What Are Capital Gains?
Jan 09, 2019
Section 199A is the new 20% qualified business income deduction, however, this deduction is limited to the lesser of that number of 20% of taxable income minus net capital gains.
However, what is net capital gains? The Code refers to net capital gains as defined in Section 1(h). When you review that section, capital gains includes the following items of income:
- Long-term capital gains. This includes gains from selling stocks, bonds, etc. held more than one year.
- Qualified dividend income.
- Section 1231 gains that are not taxed as ordinary income. Section 1231 gains are ordinary to the extent of unrecaptured net Section 1231 losses from the prior five years. These gains for farmers are typically sales of raised breeding stock or farm land.
- Section 1250 gains. These are gains from selling real estate that represents the amount of depreciation taken. They are taxed as a maximum 25% rate. Even though the tax rate is same until the taxpayer hits at least the 25% tax bracket, they are still part of net capital gains.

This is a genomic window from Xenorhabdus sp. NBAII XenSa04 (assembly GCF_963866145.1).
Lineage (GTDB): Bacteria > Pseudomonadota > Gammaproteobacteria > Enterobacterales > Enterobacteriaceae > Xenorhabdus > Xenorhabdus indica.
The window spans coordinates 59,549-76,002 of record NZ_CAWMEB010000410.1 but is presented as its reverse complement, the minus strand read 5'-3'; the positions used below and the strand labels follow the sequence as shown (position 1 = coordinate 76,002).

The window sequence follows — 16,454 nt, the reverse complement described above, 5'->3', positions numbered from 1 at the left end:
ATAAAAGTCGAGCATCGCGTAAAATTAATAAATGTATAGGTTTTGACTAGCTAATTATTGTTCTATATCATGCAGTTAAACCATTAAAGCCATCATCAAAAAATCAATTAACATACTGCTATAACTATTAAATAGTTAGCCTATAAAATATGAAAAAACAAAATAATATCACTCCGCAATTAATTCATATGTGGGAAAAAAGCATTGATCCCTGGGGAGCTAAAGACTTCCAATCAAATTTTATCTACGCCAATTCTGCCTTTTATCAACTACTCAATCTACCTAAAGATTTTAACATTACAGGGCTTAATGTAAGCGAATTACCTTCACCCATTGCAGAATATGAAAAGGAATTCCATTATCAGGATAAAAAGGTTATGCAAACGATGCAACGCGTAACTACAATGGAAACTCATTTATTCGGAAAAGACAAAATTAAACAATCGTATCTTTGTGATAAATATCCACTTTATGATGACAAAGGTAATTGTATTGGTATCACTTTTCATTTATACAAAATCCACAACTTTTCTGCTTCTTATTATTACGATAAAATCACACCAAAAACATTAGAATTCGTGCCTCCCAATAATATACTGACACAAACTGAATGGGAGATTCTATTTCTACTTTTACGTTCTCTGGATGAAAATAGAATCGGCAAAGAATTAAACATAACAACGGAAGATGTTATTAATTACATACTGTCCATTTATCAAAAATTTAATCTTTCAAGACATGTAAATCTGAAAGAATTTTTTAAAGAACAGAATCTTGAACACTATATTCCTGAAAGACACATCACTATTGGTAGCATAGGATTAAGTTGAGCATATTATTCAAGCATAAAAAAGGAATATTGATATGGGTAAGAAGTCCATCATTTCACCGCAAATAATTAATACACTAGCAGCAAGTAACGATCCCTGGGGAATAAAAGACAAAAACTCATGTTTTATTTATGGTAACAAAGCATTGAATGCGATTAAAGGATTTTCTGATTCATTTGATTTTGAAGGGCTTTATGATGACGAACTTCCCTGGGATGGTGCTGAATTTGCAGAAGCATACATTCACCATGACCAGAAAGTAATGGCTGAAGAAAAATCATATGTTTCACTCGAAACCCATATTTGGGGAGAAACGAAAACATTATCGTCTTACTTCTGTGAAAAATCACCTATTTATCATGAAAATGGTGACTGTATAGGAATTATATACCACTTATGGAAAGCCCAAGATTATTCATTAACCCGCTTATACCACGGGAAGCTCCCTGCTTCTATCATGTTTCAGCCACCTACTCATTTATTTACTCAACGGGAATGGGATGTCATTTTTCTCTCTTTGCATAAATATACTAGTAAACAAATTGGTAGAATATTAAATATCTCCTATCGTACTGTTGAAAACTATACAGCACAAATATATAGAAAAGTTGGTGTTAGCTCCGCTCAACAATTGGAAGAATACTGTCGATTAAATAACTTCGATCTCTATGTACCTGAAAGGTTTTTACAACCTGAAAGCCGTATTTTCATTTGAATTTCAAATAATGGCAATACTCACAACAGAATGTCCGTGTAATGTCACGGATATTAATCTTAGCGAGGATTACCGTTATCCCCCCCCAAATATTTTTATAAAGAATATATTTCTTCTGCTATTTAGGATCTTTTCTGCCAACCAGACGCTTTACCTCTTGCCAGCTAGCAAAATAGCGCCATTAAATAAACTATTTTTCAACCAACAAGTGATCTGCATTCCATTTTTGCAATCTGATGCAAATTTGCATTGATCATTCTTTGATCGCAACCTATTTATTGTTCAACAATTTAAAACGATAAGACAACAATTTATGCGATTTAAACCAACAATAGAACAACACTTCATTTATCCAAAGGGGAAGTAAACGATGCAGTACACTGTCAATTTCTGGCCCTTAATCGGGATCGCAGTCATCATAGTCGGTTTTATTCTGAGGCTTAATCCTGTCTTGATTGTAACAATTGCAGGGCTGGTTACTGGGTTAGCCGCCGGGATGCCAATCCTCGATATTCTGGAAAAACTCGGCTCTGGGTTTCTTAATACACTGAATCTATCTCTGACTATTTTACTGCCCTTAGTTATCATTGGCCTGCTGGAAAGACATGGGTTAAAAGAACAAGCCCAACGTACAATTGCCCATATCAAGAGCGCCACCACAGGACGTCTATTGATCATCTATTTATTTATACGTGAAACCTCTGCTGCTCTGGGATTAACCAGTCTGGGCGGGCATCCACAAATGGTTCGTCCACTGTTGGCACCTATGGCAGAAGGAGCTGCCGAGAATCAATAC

- Long-term rate for collectibles. This is a maximum 28% tax rate for the sale of collectibles.
This calculation can substantially limit the 199A deduction for farmers, especially dairy farmers. As an example, assume a dairy farmer has $500,000 of gains from selling raised breeding stock and has a $300,000 Schedule F farm loss. None of the gains count as QBI, therefore, the farmer has to carry over the $300,000 loss to 2019 and start-off that much in the hole.
In our example above, many farmers sell their milk through a cooperative which will pass out a large DPAD allocation. This DPAD is allowed to offset 100% of taxable income INCLUDING capital gains.
Here is another example. Assume a farmer has farm income of $300,000, has a long-term capital gain income of $300,000 and has an ordinary loss from the sale of a rental property that is not QBI of $300,000. Her tentative QBI deduction is $60,000, however, her net ordinary taxable income is zero (less her standard deduction), therefore, her allowed 199A deduction is zero and she has to pay tax on all of the capital gains.